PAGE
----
I decided to make the pasta a weekend before the actual date because there was no way that I could make pasta dough from scratch and do all of that in one day along with the other day-of Thanksgiving prep!

So here you have Cappellacci (meaning little hats) filled with 5 Spice Duck Leg with Celery in a Brown Butter Sage Sauce with Fennel, Fines Herbes, Cured Egg Yolk, and Fennel Fronds.

Egg on Egg on Egg

*Biology Class 101: I know sea urchin tongues aren’t really the “roe” but they are the gonads of the creature; for the sake of this post, I am calling them “eggs”. The gonads/sex organs (sometimes also referred to as coral) produce the roe.

Originally, the first course was going to be tuna crudo but I scrapped that idea because I didn’t think it would be a show-stopper!

So here you have Soft Scrambled Eggs folded with Sea Urchin Cream on the bottom, topped with airy Potato Foam, garnished with Sea Urchin Tongues, Trout Roe, Chives, and Pumpernickel Soil.

Plans for Friendsgiving 2019

I’m very early this year for my Friendsgiving menu plans! Inspiration started and I decided to just go with it. I’ve been usually doing dinner for four for the past couple of years because that means less glassware to clean but I want to do six people total this year… Here is what I have so far; I expect menu changes…

Egg on Egg on Egg
Sea Urchin • Soft Scramble • Trout Roe
Potato Foam • Pumpernickel Soil
(1st course)

Quail with Autumn Mushrooms
Chanterelles • King Trumpet • Cremini Purée
Rosemary • Montegrato Pedro Ximénez
(2nd course)

5 Spiced Duck Leg Cappellacci
Celery • Brown Butter • Cured Egg Yolk • Fennel
(3rd course)

Dry Aged Duck Breast
Homemade Hoisin • Pickled Cucumber • Chive Oil
(4th course)

Pear Tart
Ginger Snap • Ginger Ice Cream
(5th course)

Soft Scrambled Eggs with Uni Foam

I am a big uni (sea urchin) lover. At work, there are these cute porcelain uni vessels so I asked to borrow one to take home and take pictures with it.

Inside this uni bowl: Soft Scrambled Organic Eggs with Uni Foam, Chives, and Shichimi.

I looked online to find the price for one and there are three sizes, ranging from $10-$15 EACH! That’s too expensive for me now. But it’s on the back of my mind…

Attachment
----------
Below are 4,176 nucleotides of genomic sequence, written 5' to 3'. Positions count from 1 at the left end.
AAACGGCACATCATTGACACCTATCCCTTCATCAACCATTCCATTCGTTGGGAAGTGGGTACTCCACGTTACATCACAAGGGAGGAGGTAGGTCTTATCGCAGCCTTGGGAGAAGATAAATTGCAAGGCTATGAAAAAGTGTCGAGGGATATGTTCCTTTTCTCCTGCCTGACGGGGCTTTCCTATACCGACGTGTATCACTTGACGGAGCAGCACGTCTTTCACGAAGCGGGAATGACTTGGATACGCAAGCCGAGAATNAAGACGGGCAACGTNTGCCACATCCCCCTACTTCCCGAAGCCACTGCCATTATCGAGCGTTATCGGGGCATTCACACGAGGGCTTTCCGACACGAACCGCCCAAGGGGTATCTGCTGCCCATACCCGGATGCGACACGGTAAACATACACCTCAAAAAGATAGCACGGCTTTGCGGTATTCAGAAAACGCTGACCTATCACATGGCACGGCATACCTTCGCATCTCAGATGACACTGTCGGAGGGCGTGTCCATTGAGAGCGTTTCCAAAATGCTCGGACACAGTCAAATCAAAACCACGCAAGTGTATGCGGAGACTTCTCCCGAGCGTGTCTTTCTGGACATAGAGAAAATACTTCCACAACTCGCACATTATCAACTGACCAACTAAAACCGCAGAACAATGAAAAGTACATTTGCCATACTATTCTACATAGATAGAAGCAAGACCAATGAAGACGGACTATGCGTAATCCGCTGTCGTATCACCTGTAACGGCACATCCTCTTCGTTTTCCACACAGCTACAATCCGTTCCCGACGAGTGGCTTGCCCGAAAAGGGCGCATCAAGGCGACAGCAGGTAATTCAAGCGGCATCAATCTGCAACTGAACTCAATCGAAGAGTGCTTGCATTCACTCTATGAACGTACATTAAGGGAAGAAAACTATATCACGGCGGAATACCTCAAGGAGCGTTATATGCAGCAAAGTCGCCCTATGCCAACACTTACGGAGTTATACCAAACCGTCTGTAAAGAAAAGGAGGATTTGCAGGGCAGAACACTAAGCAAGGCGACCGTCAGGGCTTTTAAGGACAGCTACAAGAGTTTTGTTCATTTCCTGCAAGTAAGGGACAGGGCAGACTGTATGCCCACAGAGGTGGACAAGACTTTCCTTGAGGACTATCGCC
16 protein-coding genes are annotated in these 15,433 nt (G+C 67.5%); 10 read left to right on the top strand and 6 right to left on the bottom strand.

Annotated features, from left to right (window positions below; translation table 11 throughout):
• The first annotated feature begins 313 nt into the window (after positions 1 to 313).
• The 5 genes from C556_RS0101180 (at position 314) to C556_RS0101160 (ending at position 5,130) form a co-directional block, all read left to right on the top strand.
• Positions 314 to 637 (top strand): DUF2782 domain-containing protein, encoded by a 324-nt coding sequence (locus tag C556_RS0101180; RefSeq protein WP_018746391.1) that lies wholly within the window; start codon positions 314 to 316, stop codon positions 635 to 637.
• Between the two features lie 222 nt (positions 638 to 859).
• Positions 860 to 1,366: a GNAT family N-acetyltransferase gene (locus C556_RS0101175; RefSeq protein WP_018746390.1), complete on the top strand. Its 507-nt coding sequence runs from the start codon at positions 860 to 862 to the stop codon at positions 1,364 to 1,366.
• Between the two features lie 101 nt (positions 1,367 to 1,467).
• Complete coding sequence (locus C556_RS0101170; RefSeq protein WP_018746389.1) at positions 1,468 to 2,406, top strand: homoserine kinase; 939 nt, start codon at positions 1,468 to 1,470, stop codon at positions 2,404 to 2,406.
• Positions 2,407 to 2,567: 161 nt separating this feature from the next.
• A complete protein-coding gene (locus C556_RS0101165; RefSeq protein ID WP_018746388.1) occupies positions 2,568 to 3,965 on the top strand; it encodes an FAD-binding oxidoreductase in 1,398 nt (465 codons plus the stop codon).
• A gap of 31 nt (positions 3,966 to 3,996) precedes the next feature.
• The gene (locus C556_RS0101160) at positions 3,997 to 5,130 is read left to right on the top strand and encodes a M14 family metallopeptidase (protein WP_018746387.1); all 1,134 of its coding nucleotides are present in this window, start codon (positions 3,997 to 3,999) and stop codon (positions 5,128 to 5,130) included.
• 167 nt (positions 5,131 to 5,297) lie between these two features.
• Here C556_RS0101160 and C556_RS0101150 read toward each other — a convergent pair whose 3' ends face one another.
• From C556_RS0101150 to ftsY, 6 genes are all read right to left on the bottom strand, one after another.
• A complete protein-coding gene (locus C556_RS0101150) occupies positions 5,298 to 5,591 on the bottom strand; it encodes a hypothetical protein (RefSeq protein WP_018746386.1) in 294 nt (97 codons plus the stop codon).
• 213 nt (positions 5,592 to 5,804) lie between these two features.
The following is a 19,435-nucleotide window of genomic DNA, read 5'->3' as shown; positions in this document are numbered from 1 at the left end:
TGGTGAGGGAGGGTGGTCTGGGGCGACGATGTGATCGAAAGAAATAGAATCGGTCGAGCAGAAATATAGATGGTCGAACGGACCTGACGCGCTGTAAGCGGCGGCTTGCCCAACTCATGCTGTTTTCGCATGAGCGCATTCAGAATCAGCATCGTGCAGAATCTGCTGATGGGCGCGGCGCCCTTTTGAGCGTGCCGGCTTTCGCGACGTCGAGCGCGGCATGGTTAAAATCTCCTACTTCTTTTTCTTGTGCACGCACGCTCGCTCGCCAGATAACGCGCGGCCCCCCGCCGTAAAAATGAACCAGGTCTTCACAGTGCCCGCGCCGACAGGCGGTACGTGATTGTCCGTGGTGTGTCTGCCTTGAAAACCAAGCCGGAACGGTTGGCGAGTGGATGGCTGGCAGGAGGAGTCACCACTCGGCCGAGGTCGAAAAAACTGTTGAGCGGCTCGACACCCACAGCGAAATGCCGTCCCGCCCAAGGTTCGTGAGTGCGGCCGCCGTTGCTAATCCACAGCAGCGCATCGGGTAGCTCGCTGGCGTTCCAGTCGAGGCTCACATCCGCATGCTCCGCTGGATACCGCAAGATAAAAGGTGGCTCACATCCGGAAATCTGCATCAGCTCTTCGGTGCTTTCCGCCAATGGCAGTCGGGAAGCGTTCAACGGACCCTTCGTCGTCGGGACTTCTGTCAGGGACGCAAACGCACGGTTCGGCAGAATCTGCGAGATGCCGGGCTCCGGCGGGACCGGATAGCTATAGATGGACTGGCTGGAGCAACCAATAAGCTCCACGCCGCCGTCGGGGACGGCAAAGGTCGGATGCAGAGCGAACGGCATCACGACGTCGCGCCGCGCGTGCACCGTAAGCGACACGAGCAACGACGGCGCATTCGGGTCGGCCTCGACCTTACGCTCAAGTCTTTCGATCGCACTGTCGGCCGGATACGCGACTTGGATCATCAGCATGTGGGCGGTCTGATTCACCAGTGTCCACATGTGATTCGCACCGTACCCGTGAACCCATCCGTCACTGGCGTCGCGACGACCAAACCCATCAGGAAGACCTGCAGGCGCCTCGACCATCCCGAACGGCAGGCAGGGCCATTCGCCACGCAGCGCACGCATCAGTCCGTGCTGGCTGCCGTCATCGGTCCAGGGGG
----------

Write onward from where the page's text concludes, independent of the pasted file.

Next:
Poached Egg with Asparagus & Speck

To the average person, this seems like a breakfast/brunch/lunch item, and it is. In many tasting menus, egg is a popular course to put on towards the start of the tasting.

So here is a Sous Vide Poached Egg, Asparagus, Smoked Speck, Crispy Shallots, Grain Mustard Dressing, and Micro Parsley.

Recipe: Maple Ice Cream

FYI, I make all my ice creams with gelatin sheets – it makes the ice cream smoother and it gives it better texture!

  • ⅔ cup Grade B maple syrup
  • 1¾ cups heavy cream
  • ¾ cup whole milk
  • 4 large egg yolks
  • ¼ teaspoon salt
  • 2 gelatin sheets

First prepare an ice bath. Also, bloom gelatin sheets in some ice and water, set aside.

Heat maple syrup and reduce by a quarter, about 5 minutes, then set aside. In a saucepan, combine heavy cream and milk. Turn on heat to medium-high and warm it up in order to temper eggs. It shouldn’t get to boiling, just heat it up so that it’s hot to the touch then turn off the heat.

In a large mixing bowl, whisk egg yolks and salt until combined. Temper eggs slowly with heavy cream/milk mixture then return to saucepan and heat. Continue whisking custard mixture until the temperature reaches 168°F. Remove from heat, add in the bloomed gelatin and reduced maple syrup. Taste for seasoning, add more salt if you like your maple ice cream to be less sweet. Then strain through a fine mesh strainer and cool over the ice bath.

Spin according to your ice cream machine’s instructions.

Sample dishes:

Diver Scallop with Pickled Rainbow Carrots

Sometimes things work out but the cost of having it to come to fruition is another matter. I’m not talking about money in this sense of cost. I don’t know about you, but I despise cracking quail eggs because I suck at it. I am terrible with quail eggs, raw or cooked. I just can’t remove its shell without damaging the egg. A quail egg is leathery and doesn’t crack open easily, like a chicken egg is. When it’s raw, the whites always projectile-squirt out and then the cracked bits and pieces of the shell damage the yolk, thus breaking the yolk, and tiny bits of pieces of shell are everywhere. I know you’re supposed to use a knife but it doesn’t really work for me either. When it’s cooked, the first removal of the shell always ends up removing some of the cooked white so then the egg looks ugly.

I just can’t.

However, when I do manage to get it out of its shell intact, magic happens.

This is a seared Diver Scallop with a Carrot Purée, charred pickled Rainbow Carrots, a sunny-side Quail Egg, Bronze Fennel, and Espelette Pepper.